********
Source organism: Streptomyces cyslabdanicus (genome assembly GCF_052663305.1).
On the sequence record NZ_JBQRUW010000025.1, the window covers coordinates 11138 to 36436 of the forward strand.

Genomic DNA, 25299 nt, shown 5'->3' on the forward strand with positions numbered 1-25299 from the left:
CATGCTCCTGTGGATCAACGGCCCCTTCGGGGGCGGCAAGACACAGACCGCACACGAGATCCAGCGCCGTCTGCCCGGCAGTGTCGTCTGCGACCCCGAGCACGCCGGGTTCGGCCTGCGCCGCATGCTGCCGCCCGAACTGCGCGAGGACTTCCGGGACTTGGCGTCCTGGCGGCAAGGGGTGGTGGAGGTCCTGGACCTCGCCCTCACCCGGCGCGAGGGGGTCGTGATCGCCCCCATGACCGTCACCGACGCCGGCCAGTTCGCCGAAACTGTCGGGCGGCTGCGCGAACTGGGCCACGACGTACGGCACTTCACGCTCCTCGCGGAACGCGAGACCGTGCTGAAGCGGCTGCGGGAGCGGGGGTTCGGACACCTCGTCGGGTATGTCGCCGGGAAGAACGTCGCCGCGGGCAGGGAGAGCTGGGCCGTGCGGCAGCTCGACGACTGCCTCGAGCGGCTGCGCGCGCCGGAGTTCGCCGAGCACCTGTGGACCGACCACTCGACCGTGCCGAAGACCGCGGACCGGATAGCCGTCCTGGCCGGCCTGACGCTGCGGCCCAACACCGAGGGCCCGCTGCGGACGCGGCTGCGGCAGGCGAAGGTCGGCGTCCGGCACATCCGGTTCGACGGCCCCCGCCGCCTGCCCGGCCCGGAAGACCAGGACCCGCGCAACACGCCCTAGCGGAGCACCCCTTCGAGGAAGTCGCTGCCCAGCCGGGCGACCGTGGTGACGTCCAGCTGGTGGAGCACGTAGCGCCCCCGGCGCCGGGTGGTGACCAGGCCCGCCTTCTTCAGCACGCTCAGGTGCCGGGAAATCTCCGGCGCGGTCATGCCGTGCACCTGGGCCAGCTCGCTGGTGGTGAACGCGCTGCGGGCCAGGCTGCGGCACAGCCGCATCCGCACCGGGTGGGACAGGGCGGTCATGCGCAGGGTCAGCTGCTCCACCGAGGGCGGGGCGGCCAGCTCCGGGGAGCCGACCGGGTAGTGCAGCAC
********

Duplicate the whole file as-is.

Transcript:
Source organism: Streptomyces cyslabdanicus (genome assembly GCF_052663305.1).
On the sequence record NZ_JBQRUW010000025.1, the window covers coordinates 11138 to 36436 of the forward strand.

Genomic DNA, 25299 nt, shown 5'->3' on the forward strand with positions numbered 1-25299 from the left:
CATGCTCCTGTGGATCAACGGCCCCTTCGGGGGCGGCAAGACACAGACCGCACACGAGATCCAGCGCCGTCTGCCCGGCAGTGTCGTCTGCGACCCCGAGCACGCCGGGTTCGGCCTGCGCCGCATGCTGCCGCCCGAACTGCGCGAGGACTTCCGGGACTTGGCGTCCTGGCGGCAAGGGGTGGTGGAGGTCCTGGACCTCGCCCTCACCCGGCGCGAGGGGGTCGTGATCGCCCCCATGACCGTCACCGACGCCGGCCAGTTCGCCGAAACTGTCGGGCGGCTGCGCGAACTGGGCCACGACGTACGGCACTTCACGCTCCTCGCGGAACGCGAGACCGTGCTGAAGCGGCTGCGGGAGCGGGGGTTCGGACACCTCGTCGGGTATGTCGCCGGGAAGAACGTCGCCGCGGGCAGGGAGAGCTGGGCCGTGCGGCAGCTCGACGACTGCCTCGAGCGGCTGCGCGCGCCGGAGTTCGCCGAGCACCTGTGGACCGACCACTCGACCGTGCCGAAGACCGCGGACCGGATAGCCGTCCTGGCCGGCCTGACGCTGCGGCCCAACACCGAGGGCCCGCTGCGGACGCGGCTGCGGCAGGCGAAGGTCGGCGTCCGGCACATCCGGTTCGACGGCCCCCGCCGCCTGCCCGGCCCGGAAGACCAGGACCCGCGCAACACGCCCTAGCGGAGCACCCCTTCGAGGAAGTCGCTGCCCAGCCGGGCGACCGTGGTGACGTCCAGCTGGTGGAGCACGTAGCGCCCCCGGCGCCGGGTGGTGACCAGGCCCGCCTTCTTCAGCACGCTCAGGTGCCGGGAAATCTCCGGCGCGGTCATGCCGTGCACCTGGGCCAGCTCGCTGGTGGTGAACGCGCTGCGGGCCAGGCTGCGGCACAGCCGCATCCGCACCGGGTGGGACAGGGCGGTCATGCGCAGGGTCAGCTGCTCCACCGAGGGCGGGGCGGCCAGCTCCGGGGAGCCGACCGGGTAGTGCAGCAC